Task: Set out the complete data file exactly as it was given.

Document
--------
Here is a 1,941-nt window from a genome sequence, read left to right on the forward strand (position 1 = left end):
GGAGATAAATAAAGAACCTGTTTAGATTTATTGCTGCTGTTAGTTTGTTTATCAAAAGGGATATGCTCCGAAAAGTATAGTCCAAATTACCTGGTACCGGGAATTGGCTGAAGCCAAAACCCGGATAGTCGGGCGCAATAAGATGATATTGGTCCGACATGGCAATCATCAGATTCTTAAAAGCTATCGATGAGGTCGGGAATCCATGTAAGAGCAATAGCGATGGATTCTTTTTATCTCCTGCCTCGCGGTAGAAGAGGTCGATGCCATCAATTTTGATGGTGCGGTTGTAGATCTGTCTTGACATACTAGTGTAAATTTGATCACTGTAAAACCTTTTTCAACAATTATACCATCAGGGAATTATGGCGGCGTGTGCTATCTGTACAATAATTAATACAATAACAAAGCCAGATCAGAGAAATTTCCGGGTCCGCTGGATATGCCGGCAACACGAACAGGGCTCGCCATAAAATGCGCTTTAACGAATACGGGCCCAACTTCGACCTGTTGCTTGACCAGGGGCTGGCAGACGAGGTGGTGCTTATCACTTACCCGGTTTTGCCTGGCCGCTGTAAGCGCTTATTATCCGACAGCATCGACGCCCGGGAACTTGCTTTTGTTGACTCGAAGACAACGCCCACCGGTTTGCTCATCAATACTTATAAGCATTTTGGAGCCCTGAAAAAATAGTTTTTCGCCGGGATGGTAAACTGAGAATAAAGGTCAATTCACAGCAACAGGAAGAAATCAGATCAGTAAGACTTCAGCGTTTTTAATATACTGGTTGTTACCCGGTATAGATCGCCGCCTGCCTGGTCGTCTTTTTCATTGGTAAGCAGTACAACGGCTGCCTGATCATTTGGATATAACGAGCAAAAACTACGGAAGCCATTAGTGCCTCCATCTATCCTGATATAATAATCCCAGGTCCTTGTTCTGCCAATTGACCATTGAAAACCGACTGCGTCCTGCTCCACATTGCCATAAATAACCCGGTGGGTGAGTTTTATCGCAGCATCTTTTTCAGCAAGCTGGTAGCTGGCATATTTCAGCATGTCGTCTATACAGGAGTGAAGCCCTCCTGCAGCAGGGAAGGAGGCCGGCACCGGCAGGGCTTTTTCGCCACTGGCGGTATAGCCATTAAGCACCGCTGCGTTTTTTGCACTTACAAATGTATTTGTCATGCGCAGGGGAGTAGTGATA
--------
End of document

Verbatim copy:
Here is a 1,941-nt window from a genome sequence, read left to right on the forward strand (position 1 = left end):
GGAGATAAATAAAGAACCTGTTTAGATTTATTGCTGCTGTTAGTTTGTTTATCAAAAGGGATATGCTCCGAAAAGTATAGTCCAAATTACCTGGTACCGGGAATTGGCTGAAGCCAAAACCCGGATAGTCGGGCGCAATAAGATGATATTGGTCCGACATGGCAATCATCAGATTCTTAAAAGCTATCGATGAGGTCGGGAATCCATGTAAGAGCAATAGCGATGGATTCTTTTTATCTCCTGCCTCGCGGTAGAAGAGGTCGATGCCATCAATTTTGATGGTGCGGTTGTAGATCTGTCTTGACATACTAGTGTAAATTTGATCACTGTAAAACCTTTTTCAACAATTATACCATCAGGGAATTATGGCGGCGTGTGCTATCTGTACAATAATTAATACAATAACAAAGCCAGATCAGAGAAATTTCCGGGTCCGCTGGATATGCCGGCAACACGAACAGGGCTCGCCATAAAATGCGCTTTAACGAATACGGGCCCAACTTCGACCTGTTGCTTGACCAGGGGCTGGCAGACGAGGTGGTGCTTATCACTTACCCGGTTTTGCCTGGCCGCTGTAAGCGCTTATTATCCGACAGCATCGACGCCCGGGAACTTGCTTTTGTTGACTCGAAGACAACGCCCACCGGTTTGCTCATCAATACTTATAAGCATTTTGGAGCCCTGAAAAAATAGTTTTTCGCCGGGATGGTAAACTGAGAATAAAGGTCAATTCACAGCAACAGGAAGAAATCAGATCAGTAAGACTTCAGCGTTTTTAATATACTGGTTGTTACCCGGTATAGATCGCCGCCTGCCTGGTCGTCTTTTTCATTGGTAAGCAGTACAACGGCTGCCTGATCATTTGGATATAACGAGCAAAAACTACGGAAGCCATTAGTGCCTCCATCTATCCTGATATAATAATCCCAGGTCCTTGTTCTGCCAATTGACCATTGAAAACCGACTGCGTCCTGCTCCACATTGCCATAAATAACCCGGTGGGTGAGTTTTATCGCAGCATCTTTTTCAGCAAGCTGGTAGCTGGCATATTTCAGCATGTCGTCTATACAGGAGTGAAGCCCTCCTGCAGCAGGGAAGGAGGCCGGCACCGGCAGGGCTTTTTCGCCACTGGCGGTATAGCCATTAAGCACCGCTGCGTTTTTTGCACTTACAAATGTATTTGTCATGCGCAGGGGAGTAGTGATA